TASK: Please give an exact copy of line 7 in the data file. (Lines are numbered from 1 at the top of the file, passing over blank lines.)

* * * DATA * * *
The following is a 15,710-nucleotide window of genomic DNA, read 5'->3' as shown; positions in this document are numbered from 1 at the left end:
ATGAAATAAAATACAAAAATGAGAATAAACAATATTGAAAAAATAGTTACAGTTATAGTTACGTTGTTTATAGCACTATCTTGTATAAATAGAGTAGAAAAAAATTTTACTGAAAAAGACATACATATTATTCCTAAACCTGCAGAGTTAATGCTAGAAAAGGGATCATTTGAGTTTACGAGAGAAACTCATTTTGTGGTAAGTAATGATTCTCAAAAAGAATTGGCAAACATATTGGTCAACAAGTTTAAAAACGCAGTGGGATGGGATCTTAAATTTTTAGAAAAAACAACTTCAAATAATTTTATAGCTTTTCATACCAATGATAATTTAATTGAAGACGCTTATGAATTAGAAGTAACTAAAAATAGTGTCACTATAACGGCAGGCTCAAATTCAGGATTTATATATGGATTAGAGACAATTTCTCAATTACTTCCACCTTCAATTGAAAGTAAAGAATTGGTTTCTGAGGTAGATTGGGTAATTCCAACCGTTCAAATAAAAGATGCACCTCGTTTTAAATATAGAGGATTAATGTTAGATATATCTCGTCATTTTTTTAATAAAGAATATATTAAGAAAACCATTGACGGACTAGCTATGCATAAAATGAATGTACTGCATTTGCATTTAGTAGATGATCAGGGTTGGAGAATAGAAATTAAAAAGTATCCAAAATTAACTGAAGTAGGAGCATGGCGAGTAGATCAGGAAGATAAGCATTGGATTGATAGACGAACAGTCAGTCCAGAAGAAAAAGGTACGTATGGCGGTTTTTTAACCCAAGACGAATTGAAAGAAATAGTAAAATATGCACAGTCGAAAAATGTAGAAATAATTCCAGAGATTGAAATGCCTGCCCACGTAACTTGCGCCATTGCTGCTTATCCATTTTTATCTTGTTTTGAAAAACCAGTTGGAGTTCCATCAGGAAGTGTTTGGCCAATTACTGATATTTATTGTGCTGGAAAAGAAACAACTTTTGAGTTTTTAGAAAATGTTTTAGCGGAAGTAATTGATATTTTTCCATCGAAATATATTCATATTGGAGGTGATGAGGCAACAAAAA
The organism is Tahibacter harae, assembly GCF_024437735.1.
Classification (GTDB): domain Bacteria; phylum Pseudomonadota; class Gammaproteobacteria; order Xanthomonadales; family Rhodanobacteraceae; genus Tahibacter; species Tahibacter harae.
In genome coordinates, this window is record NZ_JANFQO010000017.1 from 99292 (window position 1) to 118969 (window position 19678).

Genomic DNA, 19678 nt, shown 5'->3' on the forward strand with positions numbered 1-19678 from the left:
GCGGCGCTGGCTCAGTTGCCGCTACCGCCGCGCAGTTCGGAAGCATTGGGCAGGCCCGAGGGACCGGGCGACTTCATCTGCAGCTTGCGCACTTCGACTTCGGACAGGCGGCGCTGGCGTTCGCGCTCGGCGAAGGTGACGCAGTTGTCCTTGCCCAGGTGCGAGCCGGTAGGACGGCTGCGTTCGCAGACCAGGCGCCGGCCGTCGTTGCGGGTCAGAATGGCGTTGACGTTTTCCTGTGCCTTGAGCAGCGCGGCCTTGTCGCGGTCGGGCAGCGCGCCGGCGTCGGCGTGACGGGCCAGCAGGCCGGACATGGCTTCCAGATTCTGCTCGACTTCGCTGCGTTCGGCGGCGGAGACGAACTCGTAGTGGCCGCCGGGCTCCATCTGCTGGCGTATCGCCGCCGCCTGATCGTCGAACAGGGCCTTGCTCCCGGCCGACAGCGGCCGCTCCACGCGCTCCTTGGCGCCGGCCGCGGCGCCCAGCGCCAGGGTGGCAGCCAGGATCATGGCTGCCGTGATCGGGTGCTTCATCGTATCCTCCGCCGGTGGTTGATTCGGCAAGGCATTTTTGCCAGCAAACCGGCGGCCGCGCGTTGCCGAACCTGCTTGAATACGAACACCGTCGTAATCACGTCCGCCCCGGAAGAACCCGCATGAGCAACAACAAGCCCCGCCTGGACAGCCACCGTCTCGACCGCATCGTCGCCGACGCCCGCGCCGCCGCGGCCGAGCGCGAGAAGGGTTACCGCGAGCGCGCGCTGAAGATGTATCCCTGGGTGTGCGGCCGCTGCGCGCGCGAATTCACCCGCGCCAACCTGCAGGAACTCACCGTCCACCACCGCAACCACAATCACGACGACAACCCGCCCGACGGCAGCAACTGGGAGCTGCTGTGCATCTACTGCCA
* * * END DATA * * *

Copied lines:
GCGGCGCTGGCTCAGTTGCCGCTACCGCCGCGCAGTTCGGAAGCATTGGGCAGGCCCGAGGGACCGGGCGACTTCATCTGCAGCTTGCGCACTTCGACTTCGGACAGGCGGCGCTGGCGTTCGCGCTCGGCGAAGGTGACGCAGTTGTCCTTGCCCAGGTGCGAGCCGGTAGGACGGCTGCGTTCGCAGACCAGGCGCCGGCCGTCGTTGCGGGTCAGAATGGCGTTGACGTTTTCCTGTGCCTTGAGCAGCGCGGCCTTGTCGCGGTCGGGCAGCGCGCCGGCGTCGGCGTGACGGGCCAGCAGGCCGGACATGGCTTCCAGATTCTGCTCGACTTCGCTGCGTTCGGCGGCGGAGACGAACTCGTAGTGGCCGCCGGGCTCCATCTGCTGGCGTATCGCCGCCGCCTGATCGTCGAACAGGGCCTTGCTCCCGGCCGACAGCGGCCGCTCCACGCGCTCCTTGGCGCCGGCCGCGGCGCCCAGCGCCAGGGTGGCAGCCAGGATCATGGCTGCCGTGATCGGGTGCTTCATCGTATCCTCCGCCGGTGGTTGATTCGGCAAGGCATTTTTGCCAGCAAACCGGCGGCCGCGCGTTGCCGAACCTGCTTGAATACGAACACCGTCGTAATCACGTCCGCCCCGGAAGAACCCGCATGAGCAACAACAAGCCCCGCCTGGACAGCCACCGTCTCGACCGCATCGTCGCCGACGCCCGCGCCGCCGCGGCCGAGCGCGAGAAGGGTTACCGCGAGCGCGCGCTGAAGATGTATCCCTGGGTGTGCGGCCGCTGCGCGCGCGAATTCACCCGCGCCAACCTGCAGGAACTCACCGTCCACCACCGCAACCACAATCACGACGACAACCCGCCCGACGGCAGCAACTGGGAGCTGCTGTGCATCTACTGCCA